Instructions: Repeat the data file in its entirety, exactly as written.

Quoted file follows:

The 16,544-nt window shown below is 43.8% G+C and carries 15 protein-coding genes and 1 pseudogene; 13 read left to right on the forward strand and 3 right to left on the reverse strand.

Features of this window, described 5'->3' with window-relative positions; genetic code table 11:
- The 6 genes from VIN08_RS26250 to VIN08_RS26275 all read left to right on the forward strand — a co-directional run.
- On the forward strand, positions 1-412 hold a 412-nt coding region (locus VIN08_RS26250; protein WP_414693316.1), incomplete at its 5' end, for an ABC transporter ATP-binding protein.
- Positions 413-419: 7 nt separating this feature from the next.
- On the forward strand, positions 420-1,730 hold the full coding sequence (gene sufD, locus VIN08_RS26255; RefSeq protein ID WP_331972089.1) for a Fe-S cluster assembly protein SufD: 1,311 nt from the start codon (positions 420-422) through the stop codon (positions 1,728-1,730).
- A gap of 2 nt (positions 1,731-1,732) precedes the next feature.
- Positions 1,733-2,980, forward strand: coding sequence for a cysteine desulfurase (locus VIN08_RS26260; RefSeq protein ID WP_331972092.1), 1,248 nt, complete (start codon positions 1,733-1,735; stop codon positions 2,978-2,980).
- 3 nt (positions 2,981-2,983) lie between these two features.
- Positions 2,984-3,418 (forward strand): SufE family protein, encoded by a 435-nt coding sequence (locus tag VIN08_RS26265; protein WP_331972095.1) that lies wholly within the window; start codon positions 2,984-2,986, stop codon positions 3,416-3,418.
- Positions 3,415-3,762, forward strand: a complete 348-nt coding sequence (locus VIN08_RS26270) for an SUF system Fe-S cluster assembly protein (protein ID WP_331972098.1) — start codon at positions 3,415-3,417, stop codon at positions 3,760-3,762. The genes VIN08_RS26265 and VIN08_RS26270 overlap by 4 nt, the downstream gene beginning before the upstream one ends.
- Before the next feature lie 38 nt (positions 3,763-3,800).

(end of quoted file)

The 16,544-nt window shown below is 43.8% G+C and carries 15 protein-coding genes and 1 pseudogene; 13 read left to right on the forward strand and 3 right to left on the reverse strand.

Features of this window, described 5'->3' with window-relative positions; genetic code table 11:
- The 6 genes from VIN08_RS26250 to VIN08_RS26275 all read left to right on the forward strand — a co-directional run.
- On the forward strand, positions 1-412 hold a 412-nt coding region (locus VIN08_RS26250; protein WP_414693316.1), incomplete at its 5' end, for an ABC transporter ATP-binding protein.
- Positions 413-419: 7 nt separating this feature from the next.
- On the forward strand, positions 420-1,730 hold the full coding sequence (gene sufD, locus VIN08_RS26255; RefSeq protein ID WP_331972089.1) for a Fe-S cluster assembly protein SufD: 1,311 nt from the start codon (positions 420-422) through the stop codon (positions 1,728-1,730).
- A gap of 2 nt (positions 1,731-1,732) precedes the next feature.
- Positions 1,733-2,980, forward strand: coding sequence for a cysteine desulfurase (locus VIN08_RS26260; RefSeq protein ID WP_331972092.1), 1,248 nt, complete (start codon positions 1,733-1,735; stop codon positions 2,978-2,980).
- 3 nt (positions 2,981-2,983) lie between these two features.
- Positions 2,984-3,418 (forward strand): SufE family protein, encoded by a 435-nt coding sequence (locus tag VIN08_RS26265; protein WP_331972095.1) that lies wholly within the window; start codon positions 2,984-2,986, stop codon positions 3,416-3,418.
- Positions 3,415-3,762, forward strand: a complete 348-nt coding sequence (locus VIN08_RS26270) for an SUF system Fe-S cluster assembly protein (protein ID WP_331972098.1) — start codon at positions 3,415-3,417, stop codon at positions 3,760-3,762. The genes VIN08_RS26265 and VIN08_RS26270 overlap by 4 nt, the downstream gene beginning before the upstream one ends.
- Before the next feature lie 38 nt (positions 3,763-3,800).